Every requirement you specify limits your pool of vendors. This will in most cases increase your costs. The major justifications for a constrain tend to be technological limitations or regulatory obligation. Carefully consider requirements, weighing the benefits. Some common, significant requirements I’ve seen include:
- The assessment must be performed onsite
- Clearance, certification, or citizenship requirements
- The vendor must follow specific methodologies (e.g a specific tool, set of test cases, host)
Additional follow-on requirements
Remediation assistance is a common follow-on requirement. However, that can significantly limit the available vendors. It can force you into using a global firm, MSSP, or VAR. Know that any competent vendor’s report should be usable by an internal team or existing MSP. High-pressure sales tactics pushing remediation are generally FUD.
How to request and review proposals
Running an RFP
A request for proposal (RFP) is a document that solicits proposals, often made through a bidding process, by an agency or company interested in procurement of a commodity, service, or valuable asset, to potential suppliers to submit business proposals. 12
Large enterprises frequently conduct structured RFPs. However, in small and medium organizations procurement much more closely resembles a few vendor solicitations and a comparison of the proposals.
How many vendors should you consider?
Gartner, and my anecdotal experience, recommend between three and five providers for a shortlist. 13 Remember to make informed decisions with regards to the cost of running this process in terms of internal resourcing. Any more than five vendors and you’re making an outsized investment just in vendor selection, which invites decision paralysis. If you are planning to procure a five day assessment, the RFP process can easily become a large component of your total costs. For less mature organizations, it can be more effective to start with a (formal or informal) RFI (Request For Information). This is a more casual introduction that can help you narrow your specific requirements for a vendor.
Fielding initial sales calls
All but the smallest firms have dedicated sales, who will be your point-of-contact during the process. Small vendors may have managing or principal consultants participate directly, which provides an advantage for your ability to directly vet the technical resources. Make sure that before the call you get a good understanding of who you’re speaking to: sales, sales and delivery, or the actual person who will deliver your assessment?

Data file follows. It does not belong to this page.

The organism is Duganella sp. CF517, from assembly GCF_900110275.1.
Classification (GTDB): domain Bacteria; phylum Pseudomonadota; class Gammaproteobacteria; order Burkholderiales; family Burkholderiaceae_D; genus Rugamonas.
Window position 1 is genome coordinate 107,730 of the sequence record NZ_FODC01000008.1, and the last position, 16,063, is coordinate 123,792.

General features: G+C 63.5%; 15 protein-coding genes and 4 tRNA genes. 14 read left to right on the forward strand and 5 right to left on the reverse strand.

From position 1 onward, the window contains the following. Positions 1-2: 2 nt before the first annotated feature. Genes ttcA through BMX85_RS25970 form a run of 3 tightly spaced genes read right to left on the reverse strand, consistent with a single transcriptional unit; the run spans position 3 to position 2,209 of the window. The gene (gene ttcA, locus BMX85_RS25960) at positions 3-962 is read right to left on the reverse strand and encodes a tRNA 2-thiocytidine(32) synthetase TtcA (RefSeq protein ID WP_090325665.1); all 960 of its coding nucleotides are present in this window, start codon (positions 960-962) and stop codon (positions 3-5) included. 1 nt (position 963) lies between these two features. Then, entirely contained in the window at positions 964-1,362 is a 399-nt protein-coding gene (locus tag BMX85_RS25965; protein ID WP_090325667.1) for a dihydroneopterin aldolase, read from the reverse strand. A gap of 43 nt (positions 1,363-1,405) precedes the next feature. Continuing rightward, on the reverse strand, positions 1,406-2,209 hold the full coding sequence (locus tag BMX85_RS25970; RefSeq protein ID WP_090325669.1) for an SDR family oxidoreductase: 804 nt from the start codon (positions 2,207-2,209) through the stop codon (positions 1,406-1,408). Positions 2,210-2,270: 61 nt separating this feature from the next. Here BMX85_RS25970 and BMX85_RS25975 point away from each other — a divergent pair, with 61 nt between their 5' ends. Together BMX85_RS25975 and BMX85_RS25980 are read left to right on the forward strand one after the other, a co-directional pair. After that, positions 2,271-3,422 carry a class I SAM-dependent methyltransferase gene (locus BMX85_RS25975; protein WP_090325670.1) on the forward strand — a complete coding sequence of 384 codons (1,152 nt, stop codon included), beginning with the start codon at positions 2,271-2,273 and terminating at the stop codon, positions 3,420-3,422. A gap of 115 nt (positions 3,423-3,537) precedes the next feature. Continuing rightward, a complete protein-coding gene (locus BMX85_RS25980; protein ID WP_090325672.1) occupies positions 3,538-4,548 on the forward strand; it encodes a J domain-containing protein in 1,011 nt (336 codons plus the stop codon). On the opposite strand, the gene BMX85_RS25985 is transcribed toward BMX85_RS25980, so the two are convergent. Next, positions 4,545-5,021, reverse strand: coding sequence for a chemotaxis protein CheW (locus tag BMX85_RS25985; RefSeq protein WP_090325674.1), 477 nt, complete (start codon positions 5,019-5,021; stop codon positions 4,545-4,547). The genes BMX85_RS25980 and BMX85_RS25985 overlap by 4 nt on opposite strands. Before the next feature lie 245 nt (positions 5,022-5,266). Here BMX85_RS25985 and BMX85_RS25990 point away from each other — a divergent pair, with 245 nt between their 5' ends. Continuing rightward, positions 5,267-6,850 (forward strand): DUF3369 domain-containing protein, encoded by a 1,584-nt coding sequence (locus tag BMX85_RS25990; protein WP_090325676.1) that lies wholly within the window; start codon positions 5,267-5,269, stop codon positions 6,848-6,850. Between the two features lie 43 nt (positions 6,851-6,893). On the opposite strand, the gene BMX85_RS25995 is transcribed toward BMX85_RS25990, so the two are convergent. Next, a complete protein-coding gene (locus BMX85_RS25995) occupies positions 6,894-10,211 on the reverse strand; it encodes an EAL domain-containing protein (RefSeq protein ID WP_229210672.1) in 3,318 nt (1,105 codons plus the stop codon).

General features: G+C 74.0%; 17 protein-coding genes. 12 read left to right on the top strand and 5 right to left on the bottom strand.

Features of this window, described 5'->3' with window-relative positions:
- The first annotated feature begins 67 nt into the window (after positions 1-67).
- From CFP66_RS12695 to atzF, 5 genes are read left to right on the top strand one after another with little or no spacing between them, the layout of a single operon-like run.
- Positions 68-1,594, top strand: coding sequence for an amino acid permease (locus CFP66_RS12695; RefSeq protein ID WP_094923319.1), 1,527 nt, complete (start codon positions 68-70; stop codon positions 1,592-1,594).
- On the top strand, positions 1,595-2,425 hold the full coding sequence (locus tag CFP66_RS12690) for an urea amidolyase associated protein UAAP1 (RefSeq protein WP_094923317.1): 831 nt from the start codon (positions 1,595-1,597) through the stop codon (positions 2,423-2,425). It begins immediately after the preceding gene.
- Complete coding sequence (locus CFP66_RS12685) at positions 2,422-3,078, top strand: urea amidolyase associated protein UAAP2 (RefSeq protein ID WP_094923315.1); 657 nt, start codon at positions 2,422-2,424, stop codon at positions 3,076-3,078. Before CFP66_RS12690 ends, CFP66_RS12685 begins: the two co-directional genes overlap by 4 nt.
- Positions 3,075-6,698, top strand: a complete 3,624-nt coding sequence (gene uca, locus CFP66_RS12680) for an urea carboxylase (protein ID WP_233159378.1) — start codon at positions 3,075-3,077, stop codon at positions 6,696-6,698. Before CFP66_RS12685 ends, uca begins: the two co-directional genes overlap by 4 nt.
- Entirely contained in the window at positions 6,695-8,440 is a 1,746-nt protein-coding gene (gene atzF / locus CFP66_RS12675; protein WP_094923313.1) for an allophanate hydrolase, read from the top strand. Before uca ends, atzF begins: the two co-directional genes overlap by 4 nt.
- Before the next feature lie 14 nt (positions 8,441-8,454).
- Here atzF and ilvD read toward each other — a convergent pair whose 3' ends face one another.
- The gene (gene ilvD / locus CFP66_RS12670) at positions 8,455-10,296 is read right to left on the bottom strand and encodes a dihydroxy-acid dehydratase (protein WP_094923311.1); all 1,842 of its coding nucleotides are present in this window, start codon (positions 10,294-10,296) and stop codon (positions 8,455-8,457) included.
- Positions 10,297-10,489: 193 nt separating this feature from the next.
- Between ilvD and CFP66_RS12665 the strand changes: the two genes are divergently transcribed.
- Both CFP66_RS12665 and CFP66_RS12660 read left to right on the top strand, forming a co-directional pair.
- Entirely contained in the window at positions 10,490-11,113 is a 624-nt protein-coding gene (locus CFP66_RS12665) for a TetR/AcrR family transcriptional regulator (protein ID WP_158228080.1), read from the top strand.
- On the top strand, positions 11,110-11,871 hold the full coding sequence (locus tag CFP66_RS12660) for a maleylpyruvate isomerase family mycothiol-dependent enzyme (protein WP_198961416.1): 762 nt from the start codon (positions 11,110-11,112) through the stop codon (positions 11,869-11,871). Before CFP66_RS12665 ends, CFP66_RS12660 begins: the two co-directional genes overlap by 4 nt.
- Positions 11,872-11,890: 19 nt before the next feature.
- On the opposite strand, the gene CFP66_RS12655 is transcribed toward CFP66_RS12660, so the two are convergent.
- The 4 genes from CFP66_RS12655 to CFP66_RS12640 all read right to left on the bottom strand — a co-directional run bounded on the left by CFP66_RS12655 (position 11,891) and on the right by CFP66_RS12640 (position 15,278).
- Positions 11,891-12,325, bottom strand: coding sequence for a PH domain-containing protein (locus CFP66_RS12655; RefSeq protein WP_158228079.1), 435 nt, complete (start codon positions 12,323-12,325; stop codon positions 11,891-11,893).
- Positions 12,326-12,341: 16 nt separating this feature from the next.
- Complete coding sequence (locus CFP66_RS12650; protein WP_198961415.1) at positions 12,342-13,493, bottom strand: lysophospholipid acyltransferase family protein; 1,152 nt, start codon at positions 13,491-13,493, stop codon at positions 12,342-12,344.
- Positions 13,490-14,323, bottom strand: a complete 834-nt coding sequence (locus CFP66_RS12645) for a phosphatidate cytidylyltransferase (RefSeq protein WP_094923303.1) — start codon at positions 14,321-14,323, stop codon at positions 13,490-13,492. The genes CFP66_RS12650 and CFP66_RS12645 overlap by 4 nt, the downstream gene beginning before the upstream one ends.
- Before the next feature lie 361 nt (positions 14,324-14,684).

No matter the vendor, do not sign a contract before getting a chance to speak with a technical resource! That’s ultimately who you’re paying for.
What to ask prospective vendors
In order to make an informed decision, you need data. For less experienced clients, it can be unclear what to ask or what questions are valuable. Here’s a cheat sheet of key questions:
How soon would you be able to staff this engagement?
Security services vendors can frequently book weeks or months out. If you have a tight timeline it can be efficient to lead with that constraint. You also can use this opportunity to discuss staffing models. There are benefits and drawbacks to staffing multiple people on an engagement. It is easier to staff and quicker to deliver an engagement when multiple testers can be used. These collaborative engagements can also benefit from thought partnership and complementary skill sets. They also take less chronological time, which makes them easier for you to support as a client and present shorter requirements for maintaining the test environment or change freeze. However, in a solo engagement the consultant is more likely to develop domain- and target-specific knowledge - which can have outsized impact if you have complicated business logic. If you have rigorous Assessor Requirements, onboarding multiple consultants can be more challenging.